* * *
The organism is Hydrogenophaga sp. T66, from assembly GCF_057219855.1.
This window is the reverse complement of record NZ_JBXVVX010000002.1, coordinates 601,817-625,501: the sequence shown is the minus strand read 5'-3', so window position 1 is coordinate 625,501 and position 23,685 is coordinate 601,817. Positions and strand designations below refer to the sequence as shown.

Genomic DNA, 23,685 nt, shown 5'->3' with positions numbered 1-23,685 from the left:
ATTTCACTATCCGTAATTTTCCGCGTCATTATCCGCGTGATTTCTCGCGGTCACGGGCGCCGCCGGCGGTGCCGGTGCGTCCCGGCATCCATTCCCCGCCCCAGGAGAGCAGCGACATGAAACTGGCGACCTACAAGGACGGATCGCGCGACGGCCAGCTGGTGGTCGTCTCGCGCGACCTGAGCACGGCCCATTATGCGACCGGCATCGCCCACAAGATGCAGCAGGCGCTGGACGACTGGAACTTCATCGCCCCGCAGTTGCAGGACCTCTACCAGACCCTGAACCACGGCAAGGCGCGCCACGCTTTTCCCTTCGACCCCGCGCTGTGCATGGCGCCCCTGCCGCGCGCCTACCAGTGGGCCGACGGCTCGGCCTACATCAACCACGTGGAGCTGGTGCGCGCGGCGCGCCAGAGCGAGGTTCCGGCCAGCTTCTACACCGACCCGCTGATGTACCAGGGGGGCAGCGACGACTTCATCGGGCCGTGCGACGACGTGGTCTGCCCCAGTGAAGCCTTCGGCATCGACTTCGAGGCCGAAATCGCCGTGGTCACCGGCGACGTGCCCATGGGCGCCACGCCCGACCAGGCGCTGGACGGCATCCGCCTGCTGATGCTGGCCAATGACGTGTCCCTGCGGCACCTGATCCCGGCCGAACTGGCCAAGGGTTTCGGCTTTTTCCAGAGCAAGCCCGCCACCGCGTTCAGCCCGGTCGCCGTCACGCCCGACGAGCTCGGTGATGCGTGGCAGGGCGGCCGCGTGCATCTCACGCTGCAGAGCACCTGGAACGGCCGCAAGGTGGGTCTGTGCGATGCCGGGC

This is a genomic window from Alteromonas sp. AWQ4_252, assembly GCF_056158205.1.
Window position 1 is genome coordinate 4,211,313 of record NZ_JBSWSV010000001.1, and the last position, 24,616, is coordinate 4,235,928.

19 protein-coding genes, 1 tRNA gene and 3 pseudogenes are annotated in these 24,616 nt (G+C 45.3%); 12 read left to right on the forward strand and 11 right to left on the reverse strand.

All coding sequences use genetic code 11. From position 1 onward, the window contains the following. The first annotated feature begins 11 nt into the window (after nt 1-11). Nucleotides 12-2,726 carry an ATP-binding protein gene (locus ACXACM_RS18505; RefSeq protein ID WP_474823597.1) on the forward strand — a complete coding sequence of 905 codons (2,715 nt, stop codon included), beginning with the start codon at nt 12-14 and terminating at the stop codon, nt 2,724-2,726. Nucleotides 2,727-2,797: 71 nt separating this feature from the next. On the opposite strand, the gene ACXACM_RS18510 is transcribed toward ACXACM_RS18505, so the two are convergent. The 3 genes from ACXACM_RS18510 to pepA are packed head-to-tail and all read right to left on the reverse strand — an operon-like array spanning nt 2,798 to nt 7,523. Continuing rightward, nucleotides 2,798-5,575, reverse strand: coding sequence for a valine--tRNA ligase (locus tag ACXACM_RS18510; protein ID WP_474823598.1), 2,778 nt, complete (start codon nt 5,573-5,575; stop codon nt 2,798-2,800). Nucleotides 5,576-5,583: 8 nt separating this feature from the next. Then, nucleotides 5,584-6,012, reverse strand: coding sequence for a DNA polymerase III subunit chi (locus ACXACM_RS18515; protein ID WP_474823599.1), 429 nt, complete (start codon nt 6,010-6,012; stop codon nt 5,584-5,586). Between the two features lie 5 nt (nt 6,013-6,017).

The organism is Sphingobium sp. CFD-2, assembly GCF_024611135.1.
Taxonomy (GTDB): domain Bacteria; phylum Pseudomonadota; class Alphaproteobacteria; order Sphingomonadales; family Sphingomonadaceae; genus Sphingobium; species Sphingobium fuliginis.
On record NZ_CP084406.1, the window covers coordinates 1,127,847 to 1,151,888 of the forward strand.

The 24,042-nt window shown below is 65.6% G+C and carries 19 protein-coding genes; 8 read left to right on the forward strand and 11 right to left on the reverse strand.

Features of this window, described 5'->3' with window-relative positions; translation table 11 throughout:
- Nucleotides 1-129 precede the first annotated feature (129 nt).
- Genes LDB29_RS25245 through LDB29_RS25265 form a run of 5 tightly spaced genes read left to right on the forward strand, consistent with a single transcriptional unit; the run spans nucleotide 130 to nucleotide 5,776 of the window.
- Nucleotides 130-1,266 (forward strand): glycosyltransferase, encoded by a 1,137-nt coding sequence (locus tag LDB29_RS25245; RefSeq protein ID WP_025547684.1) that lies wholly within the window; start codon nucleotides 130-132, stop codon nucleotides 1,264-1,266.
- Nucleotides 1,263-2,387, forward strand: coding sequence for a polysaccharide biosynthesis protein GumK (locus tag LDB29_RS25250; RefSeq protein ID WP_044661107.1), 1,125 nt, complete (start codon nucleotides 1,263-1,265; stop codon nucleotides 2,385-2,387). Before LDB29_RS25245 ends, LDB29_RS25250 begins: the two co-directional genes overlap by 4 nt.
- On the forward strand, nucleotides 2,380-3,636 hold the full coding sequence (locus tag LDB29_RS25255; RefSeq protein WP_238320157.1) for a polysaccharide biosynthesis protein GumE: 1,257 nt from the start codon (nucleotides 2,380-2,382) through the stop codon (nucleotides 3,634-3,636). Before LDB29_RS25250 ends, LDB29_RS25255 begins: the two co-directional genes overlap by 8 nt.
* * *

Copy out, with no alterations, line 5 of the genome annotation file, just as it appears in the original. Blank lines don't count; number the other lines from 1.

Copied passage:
This is a genomic window from Alteromonas sp. AWQ4_252, assembly GCF_056158205.1.